Don’t believe a word you hear – property is the written word

Article 7 of 8 in the series:

Don’t believe a word you hear – property is the written word

Don’t believe a word you hear – property is the written word

YDL Property Investment’s Eight Golden Rules of Property Investment

Negotiating to buy property is very different from negotiating many other arrangements.  The law decrees that any agreement to sell property is invalid unless it is in writing and signed by all parties involved, whereas an oral agreement to sell a car or rent a flat is binding.  So negotiations usually revolve around a written ‘offer to purchase’ or ‘deed of sale’.


An important secondary effect is that people in the property industry tend to be more causal about what they say than people in other professions.  They are used to an environment in which you cannot be held liable for anything you agreed to, but did not put in writing. As a result, inexperienced buyers may be caught out by what they think are binding promises.

The lesson is simple: Believe only what is in writing. Insist that any undertakings by the agent or seller are part of a written agreement.

Formal negotiations begin when a buyer, usually using the agent’s standard sale agreement, signs an offer to buy the property at a certain price and subject to certain conditions. These could include financing the purchase, often with the seller undertaking some necessary repairs; or warranties from the seller that a particular aspect of the property functions properly.

The agent submits this – and any other offers s/he may have signed up – to the seller, who either rejects it, or signs with certain changes.

It would be foolhardy not to read every clause in an agreement and understand it before you sign.  If any item is not clear to you, take it to your lawyer.

Negotiating with the bank

Negotiating your financing can be almost as important as negotiating the property purchase itself.  Many first-time buyers feel a bank is doing them a great honour by lending such a large amount of money, especially since the introduction of the National Credit Act. They are so grateful that they normally accept the terms set by the lender. The truth is that the bank is just as grateful as you are, if you are a creditworthy applicant who can afford the loan. In many respects, this is a negotiation between two equal parties in one marketplace.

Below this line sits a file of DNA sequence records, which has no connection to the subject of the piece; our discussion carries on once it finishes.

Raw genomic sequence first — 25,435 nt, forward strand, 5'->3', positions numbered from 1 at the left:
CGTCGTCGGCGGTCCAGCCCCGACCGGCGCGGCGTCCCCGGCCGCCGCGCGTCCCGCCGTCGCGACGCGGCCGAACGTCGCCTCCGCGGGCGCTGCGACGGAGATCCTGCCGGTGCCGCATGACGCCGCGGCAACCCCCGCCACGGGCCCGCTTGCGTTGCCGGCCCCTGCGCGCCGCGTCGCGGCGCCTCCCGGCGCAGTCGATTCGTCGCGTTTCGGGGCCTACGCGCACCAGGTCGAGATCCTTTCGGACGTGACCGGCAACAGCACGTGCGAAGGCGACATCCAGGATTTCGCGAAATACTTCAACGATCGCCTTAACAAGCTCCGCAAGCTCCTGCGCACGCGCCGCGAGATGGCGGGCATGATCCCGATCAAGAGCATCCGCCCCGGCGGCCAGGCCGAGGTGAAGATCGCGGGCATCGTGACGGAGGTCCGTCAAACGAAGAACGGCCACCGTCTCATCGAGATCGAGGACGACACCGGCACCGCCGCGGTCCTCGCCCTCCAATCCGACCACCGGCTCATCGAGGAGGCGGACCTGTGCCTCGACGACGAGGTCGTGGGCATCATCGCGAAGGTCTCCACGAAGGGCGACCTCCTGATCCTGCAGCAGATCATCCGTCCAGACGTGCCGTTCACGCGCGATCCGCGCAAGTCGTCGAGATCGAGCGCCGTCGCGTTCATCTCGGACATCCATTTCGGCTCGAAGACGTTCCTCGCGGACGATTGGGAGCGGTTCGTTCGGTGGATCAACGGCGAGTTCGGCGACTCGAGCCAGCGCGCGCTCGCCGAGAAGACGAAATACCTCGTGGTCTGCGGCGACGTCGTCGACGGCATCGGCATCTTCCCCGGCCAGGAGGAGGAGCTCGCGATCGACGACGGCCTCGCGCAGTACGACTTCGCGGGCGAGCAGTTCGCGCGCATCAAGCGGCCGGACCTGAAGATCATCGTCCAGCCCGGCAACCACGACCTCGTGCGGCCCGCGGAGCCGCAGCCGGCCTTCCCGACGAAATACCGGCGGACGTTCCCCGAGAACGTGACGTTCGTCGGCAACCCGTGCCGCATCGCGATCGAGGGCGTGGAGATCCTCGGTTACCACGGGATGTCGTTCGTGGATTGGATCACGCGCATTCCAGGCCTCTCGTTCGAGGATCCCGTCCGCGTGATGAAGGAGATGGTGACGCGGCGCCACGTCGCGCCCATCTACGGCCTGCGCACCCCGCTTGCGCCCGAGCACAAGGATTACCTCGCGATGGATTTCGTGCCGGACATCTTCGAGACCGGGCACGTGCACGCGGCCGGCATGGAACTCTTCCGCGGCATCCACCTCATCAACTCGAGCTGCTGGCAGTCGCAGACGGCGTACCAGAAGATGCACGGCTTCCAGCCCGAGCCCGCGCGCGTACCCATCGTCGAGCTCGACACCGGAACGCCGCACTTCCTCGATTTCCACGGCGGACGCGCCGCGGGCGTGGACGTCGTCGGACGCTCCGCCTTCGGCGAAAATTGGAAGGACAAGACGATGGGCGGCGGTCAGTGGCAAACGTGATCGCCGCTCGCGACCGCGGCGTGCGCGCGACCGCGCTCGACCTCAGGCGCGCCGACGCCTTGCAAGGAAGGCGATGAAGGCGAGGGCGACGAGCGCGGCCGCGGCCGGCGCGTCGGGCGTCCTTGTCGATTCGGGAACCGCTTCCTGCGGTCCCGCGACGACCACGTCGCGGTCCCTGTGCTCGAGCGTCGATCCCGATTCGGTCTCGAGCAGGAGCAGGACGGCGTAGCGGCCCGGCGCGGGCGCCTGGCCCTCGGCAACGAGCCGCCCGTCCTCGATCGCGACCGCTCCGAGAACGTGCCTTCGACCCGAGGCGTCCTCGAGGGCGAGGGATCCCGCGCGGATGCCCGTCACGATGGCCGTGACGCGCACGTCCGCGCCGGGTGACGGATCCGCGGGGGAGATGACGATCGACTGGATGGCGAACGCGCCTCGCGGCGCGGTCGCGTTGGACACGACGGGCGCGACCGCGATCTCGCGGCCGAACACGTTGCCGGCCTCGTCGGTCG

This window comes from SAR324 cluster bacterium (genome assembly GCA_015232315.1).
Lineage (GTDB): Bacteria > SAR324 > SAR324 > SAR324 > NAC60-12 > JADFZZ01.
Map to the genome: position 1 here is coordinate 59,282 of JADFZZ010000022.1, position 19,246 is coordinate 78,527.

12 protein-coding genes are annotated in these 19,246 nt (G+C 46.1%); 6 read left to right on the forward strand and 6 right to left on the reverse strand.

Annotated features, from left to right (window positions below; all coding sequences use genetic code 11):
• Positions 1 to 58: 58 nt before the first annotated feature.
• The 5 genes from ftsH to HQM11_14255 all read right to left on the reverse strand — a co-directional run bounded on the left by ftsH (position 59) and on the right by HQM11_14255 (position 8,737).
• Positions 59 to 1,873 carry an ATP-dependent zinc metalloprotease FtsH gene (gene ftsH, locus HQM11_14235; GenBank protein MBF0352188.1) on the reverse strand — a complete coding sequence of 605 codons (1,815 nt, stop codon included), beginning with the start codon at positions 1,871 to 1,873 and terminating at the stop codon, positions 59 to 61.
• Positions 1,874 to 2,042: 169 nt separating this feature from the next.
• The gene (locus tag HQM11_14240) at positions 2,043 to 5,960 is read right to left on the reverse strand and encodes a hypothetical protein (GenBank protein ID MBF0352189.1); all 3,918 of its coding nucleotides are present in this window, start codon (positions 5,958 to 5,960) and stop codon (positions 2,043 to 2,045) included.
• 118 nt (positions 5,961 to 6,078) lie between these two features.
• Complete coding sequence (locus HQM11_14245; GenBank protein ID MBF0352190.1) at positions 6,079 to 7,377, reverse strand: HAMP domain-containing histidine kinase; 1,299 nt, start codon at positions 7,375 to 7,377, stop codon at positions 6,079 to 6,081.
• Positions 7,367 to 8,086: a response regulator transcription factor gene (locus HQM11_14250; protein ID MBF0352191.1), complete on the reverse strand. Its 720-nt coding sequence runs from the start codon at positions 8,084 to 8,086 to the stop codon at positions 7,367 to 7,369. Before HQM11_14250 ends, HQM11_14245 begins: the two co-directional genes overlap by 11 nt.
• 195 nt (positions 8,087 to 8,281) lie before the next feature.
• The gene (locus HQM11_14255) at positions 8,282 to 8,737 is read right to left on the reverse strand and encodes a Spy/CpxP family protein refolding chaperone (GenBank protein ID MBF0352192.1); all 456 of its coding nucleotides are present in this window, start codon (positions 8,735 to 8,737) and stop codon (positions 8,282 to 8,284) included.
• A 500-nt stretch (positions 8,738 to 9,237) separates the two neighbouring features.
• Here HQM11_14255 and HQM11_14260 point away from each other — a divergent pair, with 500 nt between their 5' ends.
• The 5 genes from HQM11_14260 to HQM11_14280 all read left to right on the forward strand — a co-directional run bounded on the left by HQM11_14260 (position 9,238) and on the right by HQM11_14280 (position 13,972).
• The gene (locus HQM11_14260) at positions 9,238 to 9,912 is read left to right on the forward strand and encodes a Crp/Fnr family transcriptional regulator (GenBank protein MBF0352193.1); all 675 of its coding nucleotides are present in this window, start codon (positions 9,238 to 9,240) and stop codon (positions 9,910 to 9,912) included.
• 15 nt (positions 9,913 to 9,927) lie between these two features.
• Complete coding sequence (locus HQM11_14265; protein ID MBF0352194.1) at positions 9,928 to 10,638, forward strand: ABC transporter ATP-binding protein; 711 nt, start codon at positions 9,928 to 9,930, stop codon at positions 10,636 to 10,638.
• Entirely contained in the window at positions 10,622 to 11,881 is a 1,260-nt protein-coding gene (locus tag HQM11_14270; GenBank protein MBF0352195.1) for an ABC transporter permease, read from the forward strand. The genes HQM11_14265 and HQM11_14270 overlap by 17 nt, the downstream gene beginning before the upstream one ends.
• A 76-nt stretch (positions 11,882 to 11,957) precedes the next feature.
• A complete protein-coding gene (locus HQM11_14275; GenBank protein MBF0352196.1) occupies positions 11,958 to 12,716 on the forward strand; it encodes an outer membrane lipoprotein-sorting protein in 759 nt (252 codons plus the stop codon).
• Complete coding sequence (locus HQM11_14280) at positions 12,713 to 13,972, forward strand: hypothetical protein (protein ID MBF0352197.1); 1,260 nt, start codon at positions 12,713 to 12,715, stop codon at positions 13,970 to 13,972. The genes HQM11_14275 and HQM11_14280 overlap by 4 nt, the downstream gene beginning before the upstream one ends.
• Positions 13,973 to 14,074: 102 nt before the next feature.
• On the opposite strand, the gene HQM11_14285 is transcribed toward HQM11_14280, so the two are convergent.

It must be said that only a few of the many issues can be negotiated. For instance, no bank will agree to change anything but the most trivial wording in the mortgage agreement (if that). This wording has been developed over years from hard experience with defaulters.

However, you can negotiate the interest rate, some of the bond charges and the loan to value ratio.  Remember that home loans are among the bank’s biggest operating areas and probably their most competitive. Make use of that.

You must also weigh up whether to use a mortgage originator or deal directly with the bank. The services of an originator are free, as they get paid by the banks to bring in new loans. There is probably not much advantage in dealing directly with the banks, unless you have a special relationship with your own bank/relationship manager. A mortgage originator can save you time, get quicker results and in some instances has achieved lower interest rates from your own bank than you thought you could get.

In closing, remember not to believe a word you hear, but to carefully read every word in the offer or purchase agreement and the loan agreement from your chosen bank. It is preferable to make use of a good property lawyer, to ensure that your interests are taken care of.